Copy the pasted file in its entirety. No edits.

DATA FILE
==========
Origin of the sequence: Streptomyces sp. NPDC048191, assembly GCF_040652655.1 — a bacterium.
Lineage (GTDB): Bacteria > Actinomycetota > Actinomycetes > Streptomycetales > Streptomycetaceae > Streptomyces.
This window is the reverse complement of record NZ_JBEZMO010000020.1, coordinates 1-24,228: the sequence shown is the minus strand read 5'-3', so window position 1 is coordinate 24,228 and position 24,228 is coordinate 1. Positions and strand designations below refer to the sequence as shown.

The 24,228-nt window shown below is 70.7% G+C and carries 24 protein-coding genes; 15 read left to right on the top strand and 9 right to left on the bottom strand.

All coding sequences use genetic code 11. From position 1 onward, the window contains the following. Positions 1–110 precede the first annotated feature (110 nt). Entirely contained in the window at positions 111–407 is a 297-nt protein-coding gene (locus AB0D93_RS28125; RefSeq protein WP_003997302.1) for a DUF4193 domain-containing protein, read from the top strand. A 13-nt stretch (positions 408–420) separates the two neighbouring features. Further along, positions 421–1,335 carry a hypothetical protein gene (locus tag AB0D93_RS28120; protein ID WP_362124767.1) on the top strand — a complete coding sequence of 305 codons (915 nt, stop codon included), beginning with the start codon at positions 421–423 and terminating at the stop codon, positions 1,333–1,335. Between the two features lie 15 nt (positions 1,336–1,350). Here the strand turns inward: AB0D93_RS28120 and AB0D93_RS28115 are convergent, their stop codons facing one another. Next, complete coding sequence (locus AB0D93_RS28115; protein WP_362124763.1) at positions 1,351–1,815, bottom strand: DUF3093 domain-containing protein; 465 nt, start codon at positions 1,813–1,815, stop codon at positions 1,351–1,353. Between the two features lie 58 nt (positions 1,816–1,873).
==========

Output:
Origin of the sequence: Streptomyces sp. NPDC048191, assembly GCF_040652655.1 — a bacterium.
Lineage (GTDB): Bacteria > Actinomycetota > Actinomycetes > Streptomycetales > Streptomycetaceae > Streptomyces.
This window is the reverse complement of record NZ_JBEZMO010000020.1, coordinates 1-24,228: the sequence shown is the minus strand read 5'-3', so window position 1 is coordinate 24,228 and position 24,228 is coordinate 1. Positions and strand designations below refer to the sequence as shown.

The 24,228-nt window shown below is 70.7% G+C and carries 24 protein-coding genes; 15 read left to right on the top strand and 9 right to left on the bottom strand.

All coding sequences use genetic code 11. From position 1 onward, the window contains the following. Positions 1–110 precede the first annotated feature (110 nt). Entirely contained in the window at positions 111–407 is a 297-nt protein-coding gene (locus AB0D93_RS28125; RefSeq protein WP_003997302.1) for a DUF4193 domain-containing protein, read from the top strand. A 13-nt stretch (positions 408–420) separates the two neighbouring features. Further along, positions 421–1,335 carry a hypothetical protein gene (locus tag AB0D93_RS28120; protein ID WP_362124767.1) on the top strand — a complete coding sequence of 305 codons (915 nt, stop codon included), beginning with the start codon at positions 421–423 and terminating at the stop codon, positions 1,333–1,335. Between the two features lie 15 nt (positions 1,336–1,350). Here the strand turns inward: AB0D93_RS28120 and AB0D93_RS28115 are convergent, their stop codons facing one another. Next, complete coding sequence (locus AB0D93_RS28115; protein WP_362124763.1) at positions 1,351–1,815, bottom strand: DUF3093 domain-containing protein; 465 nt, start codon at positions 1,813–1,815, stop codon at positions 1,351–1,353. Between the two features lie 58 nt (positions 1,816–1,873).